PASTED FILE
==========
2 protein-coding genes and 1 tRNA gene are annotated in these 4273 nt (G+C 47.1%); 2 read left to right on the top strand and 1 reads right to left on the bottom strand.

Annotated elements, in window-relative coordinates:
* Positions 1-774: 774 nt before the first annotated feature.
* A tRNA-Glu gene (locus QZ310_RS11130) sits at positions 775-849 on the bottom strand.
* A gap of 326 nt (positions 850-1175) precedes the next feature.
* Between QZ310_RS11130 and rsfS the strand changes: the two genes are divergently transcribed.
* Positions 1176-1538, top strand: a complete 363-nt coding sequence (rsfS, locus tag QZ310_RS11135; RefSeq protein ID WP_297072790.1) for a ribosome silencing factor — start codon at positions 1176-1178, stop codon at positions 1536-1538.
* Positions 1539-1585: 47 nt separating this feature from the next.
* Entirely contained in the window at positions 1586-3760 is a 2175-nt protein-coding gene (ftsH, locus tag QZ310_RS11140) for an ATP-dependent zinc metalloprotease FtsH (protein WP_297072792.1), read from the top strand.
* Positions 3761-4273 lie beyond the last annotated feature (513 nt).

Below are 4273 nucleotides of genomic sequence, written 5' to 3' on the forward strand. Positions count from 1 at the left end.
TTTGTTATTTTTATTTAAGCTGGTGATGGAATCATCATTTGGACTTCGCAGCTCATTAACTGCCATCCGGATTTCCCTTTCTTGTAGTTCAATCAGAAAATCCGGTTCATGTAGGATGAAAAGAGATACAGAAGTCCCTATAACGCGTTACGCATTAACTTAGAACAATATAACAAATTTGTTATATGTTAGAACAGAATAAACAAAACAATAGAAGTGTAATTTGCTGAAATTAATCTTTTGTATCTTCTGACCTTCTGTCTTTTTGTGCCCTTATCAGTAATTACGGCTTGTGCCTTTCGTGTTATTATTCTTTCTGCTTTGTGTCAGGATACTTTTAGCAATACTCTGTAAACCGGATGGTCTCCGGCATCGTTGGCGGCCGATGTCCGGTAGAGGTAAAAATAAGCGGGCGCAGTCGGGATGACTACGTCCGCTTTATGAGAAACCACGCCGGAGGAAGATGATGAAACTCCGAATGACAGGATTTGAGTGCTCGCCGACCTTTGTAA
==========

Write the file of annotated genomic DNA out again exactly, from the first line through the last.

2 protein-coding genes and 1 tRNA gene are annotated in these 4273 nt (G+C 47.1%); 2 read left to right on the top strand and 1 reads right to left on the bottom strand.

Annotated elements, in window-relative coordinates:
* Positions 1-774: 774 nt before the first annotated feature.
* A tRNA-Glu gene (locus QZ310_RS11130) sits at positions 775-849 on the bottom strand.
* A gap of 326 nt (positions 850-1175) precedes the next feature.
* Between QZ310_RS11130 and rsfS the strand changes: the two genes are divergently transcribed.
* Positions 1176-1538, top strand: a complete 363-nt coding sequence (rsfS, locus tag QZ310_RS11135; RefSeq protein ID WP_297072790.1) for a ribosome silencing factor — start codon at positions 1176-1178, stop codon at positions 1536-1538.
* Positions 1539-1585: 47 nt separating this feature from the next.
* Entirely contained in the window at positions 1586-3760 is a 2175-nt protein-coding gene (ftsH, locus tag QZ310_RS11140) for an ATP-dependent zinc metalloprotease FtsH (protein WP_297072792.1), read from the top strand.
* Positions 3761-4273 lie beyond the last annotated feature (513 nt).

Below are 4273 nucleotides of genomic sequence, written 5' to 3' on the forward strand. Positions count from 1 at the left end.
TTTGTTATTTTTATTTAAGCTGGTGATGGAATCATCATTTGGACTTCGCAGCTCATTAACTGCCATCCGGATTTCCCTTTCTTGTAGTTCAATCAGAAAATCCGGTTCATGTAGGATGAAAAGAGATACAGAAGTCCCTATAACGCGTTACGCATTAACTTAGAACAATATAACAAATTTGTTATATGTTAGAACAGAATAAACAAAACAATAGAAGTGTAATTTGCTGAAATTAATCTTTTGTATCTTCTGACCTTCTGTCTTTTTGTGCCCTTATCAGTAATTACGGCTTGTGCCTTTCGTGTTATTATTCTTTCTGCTTTGTGTCAGGATACTTTTAGCAATACTCTGTAAACCGGATGGTCTCCGGCATCGTTGGCGGCCGATGTCCGGTAGAGGTAAAAATAAGCGGGCGCAGTCGGGATGACTACGTCCGCTTTATGAGAAACCACGCCGGAGGAAGATGATGAAACTCCGAATGACAGGATTTGAGTGCTCGCCGACCTTTGTAA